Tag Archives: living in retirement

How Retirement Expectations Differ From Reality

Good Day,

We all have this vision of the prefect retirement, where life will be one big fiesta, OH! you can’t wait for that day. Then, we go ahead and make plans on how to achieve the ‘perfect vision’ we have in our mind, Ok, the planning bit is very commendable on your part, but the problem comes in when we fail to separate fact from ‘fiction.’ The reason most retirees, after making the big change, often get disappointed when things don’t go as they had planned, is often due to unrealistic expectations about their future, and when in retirement, the world around them seems to be falling apart when reality checks-in. To avoid being in this situation, ensure that when coming up with your retirement plan, keep is as realistic as possible, and as Emily Brandon points out in the following article, current workers are placing too much expectations concerning their retirement.

Current workers who are planning for retirement often envision retirement as something very different from what current retirees are actually experiencing. A recent BlackRock and Boston Research Group poll of 1,002 workers with retirement accounts at work and 1,035 retirees who previously participated in a 401(k) or similar type of retirement plan found that workers are expecting to pay for and experience retirement in a way that contrasts with the lifestyle of current retirees. Here’s a look at how current workers are planning to remake retirement:

Aiming for a later retirement age.

Many current workers plan to stay on the job until their mid or late 60s. Some 48 percent of workers think they will retire at age 64 or later. Another 17 percent of workers surveyed think they will never retire due to their finances or personal preferences. “They are much less confident of their ability to actually amass the dollars they need to retire,” says Warren Cormier, president of Boston Research Group. “I don’t know if its pessimism or realism. They are not as far along in the path toward retirement as they had hoped.” Only 19 percent of current retirees were able and willing to work until age 64 or later. Job loss, health problems, or family circumstances often push people into retirement ahead of schedule. While only 11 percent of current workers plan to retire before age 60, 42 percent of current retirees left their jobs before reaching their 60s.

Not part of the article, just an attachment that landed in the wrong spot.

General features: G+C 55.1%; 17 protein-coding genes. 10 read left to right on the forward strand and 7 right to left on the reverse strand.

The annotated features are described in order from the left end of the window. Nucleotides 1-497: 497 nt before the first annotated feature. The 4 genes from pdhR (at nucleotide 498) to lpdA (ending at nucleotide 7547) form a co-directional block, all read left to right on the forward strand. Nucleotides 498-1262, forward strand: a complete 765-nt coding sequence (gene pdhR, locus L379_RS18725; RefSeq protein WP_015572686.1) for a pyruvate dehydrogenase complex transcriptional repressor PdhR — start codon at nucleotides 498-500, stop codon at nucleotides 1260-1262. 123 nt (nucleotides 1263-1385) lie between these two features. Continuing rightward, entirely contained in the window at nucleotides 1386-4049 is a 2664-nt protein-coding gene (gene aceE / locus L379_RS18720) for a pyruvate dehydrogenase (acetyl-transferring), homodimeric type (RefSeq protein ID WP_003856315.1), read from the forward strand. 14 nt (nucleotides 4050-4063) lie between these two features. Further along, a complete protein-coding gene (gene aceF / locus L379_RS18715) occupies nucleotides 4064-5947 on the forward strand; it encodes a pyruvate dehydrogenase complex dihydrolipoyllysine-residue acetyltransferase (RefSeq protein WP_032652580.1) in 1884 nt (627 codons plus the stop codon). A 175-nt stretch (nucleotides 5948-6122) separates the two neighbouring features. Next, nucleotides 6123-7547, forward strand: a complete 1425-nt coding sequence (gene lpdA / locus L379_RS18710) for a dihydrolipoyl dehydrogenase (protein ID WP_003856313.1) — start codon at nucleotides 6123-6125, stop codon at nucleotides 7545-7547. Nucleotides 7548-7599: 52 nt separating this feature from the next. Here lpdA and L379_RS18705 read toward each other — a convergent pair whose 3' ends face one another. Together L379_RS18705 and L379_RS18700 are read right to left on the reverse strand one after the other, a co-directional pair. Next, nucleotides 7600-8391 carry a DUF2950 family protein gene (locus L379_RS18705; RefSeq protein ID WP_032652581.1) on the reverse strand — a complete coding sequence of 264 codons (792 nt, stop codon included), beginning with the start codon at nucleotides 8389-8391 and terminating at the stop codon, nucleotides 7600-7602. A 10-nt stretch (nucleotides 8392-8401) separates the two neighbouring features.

Planning on working in retirement.

Only 15 percent of current workers envision a retirement that involves not working at all. Most workers would like their retirement to include volunteer work (36 percent), paid employment even though they won’t need the money (34 percent), or working out of necessity (15 percent). “Working a few more years really lessens the amount you will need in retirement,” says Chip Castille, head of BlackRock’s U.S. and Canada Defined Contribution Group. “As we move into a retirement system that relies more on defined-contribution than defined-benefit plans, people are realizing they may need to work a little bit longer.” Most of the retirees surveyed (86 percent) don’t receive any income from employment. And planning to work in retirement doesn’t mean you will be able to find a job or will still want to work or be able to work in your late 60s.

Depending on a 401(k) to fund retirement.

Almost half of workers (48 percent) expect their 401(k) or 403(b) plan to be their largest source of monthly income in retirement. Most workers (75 percent) expect to begin drawing down their 401(k) at age 65 or later. But only 15 percent of retirees get 25 percent or more of their retirement income from their 401(k) and similar types of savings and investment accounts, even though all the retirees in the survey participated in a retirement account while they were working. “The current retirees take a vast portion of their income from secure income sources such as Social Security and legacy defined-benefit plans and they are secure in their concept of receiving Social Security,” says Cormier. “People who are actively working today don’t have a defined-benefit plan available to them. The only thing they have left to expect is a defined-contribution plan. It’s a completely different mix of what is available to them to pay expenses in retirement.” The more retirement income sources you have, the better protected you will be if something goes wrong with any one of them.

Saving for a shorter period of retirement.